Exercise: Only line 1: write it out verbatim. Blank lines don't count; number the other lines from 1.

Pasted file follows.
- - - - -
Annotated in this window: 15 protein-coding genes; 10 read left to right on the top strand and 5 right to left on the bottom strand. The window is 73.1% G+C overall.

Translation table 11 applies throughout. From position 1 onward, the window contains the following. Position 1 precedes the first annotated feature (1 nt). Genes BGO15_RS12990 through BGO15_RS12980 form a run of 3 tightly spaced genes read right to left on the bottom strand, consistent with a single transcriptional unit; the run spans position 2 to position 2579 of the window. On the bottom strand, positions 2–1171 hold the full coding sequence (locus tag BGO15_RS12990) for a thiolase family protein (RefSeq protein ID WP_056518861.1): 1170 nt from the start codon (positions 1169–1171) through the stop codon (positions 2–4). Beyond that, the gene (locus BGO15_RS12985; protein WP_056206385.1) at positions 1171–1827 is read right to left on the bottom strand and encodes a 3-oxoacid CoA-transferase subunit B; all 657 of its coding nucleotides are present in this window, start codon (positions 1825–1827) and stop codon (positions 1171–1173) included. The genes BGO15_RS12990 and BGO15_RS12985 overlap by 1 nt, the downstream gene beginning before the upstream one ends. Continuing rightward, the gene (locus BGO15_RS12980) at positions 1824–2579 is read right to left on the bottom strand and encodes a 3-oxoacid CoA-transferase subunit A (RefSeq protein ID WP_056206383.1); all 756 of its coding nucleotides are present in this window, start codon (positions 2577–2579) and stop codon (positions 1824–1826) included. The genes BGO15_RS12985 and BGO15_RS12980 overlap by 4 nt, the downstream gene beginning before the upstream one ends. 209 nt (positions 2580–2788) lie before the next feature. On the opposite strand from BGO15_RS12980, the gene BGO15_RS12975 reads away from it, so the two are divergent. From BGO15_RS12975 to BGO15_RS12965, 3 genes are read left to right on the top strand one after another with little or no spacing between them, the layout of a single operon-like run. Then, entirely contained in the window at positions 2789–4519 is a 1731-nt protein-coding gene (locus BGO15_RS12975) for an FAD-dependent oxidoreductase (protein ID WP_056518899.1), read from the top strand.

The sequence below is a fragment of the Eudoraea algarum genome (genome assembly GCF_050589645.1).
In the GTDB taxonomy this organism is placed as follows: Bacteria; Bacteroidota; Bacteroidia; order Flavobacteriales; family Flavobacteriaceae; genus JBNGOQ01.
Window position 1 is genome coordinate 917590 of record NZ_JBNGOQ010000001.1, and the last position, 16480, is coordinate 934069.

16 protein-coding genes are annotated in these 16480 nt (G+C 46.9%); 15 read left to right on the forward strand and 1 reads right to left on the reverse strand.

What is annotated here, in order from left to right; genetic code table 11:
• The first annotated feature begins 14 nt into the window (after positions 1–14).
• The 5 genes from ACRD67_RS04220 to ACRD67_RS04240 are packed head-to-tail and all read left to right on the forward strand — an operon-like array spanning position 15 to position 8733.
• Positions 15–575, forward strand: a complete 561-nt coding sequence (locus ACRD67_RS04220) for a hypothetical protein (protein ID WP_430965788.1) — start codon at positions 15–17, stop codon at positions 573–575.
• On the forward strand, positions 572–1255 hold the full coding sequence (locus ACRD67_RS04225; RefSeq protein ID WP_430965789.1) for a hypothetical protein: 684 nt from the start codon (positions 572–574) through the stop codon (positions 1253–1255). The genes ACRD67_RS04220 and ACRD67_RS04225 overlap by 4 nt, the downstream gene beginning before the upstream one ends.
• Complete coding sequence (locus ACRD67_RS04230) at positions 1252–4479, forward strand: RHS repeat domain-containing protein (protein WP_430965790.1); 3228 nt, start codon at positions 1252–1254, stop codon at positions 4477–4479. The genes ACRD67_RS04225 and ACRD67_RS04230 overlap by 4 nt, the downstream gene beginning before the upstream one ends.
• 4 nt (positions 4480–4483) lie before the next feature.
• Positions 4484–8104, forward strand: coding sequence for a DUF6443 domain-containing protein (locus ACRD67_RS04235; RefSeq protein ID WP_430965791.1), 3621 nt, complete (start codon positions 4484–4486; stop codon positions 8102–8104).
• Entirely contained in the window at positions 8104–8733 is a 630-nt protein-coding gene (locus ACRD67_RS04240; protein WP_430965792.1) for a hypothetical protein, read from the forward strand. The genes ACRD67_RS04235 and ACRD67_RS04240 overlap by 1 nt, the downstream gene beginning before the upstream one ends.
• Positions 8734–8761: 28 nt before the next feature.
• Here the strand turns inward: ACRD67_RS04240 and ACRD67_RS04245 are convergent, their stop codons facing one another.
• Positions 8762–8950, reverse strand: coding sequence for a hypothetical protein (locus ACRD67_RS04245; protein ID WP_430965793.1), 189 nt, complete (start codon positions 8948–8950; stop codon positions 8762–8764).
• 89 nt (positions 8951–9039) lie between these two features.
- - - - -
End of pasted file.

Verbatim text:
Annotated in this window: 15 protein-coding genes; 10 read left to right on the top strand and 5 right to left on the bottom strand. The window is 73.1% G+C overall.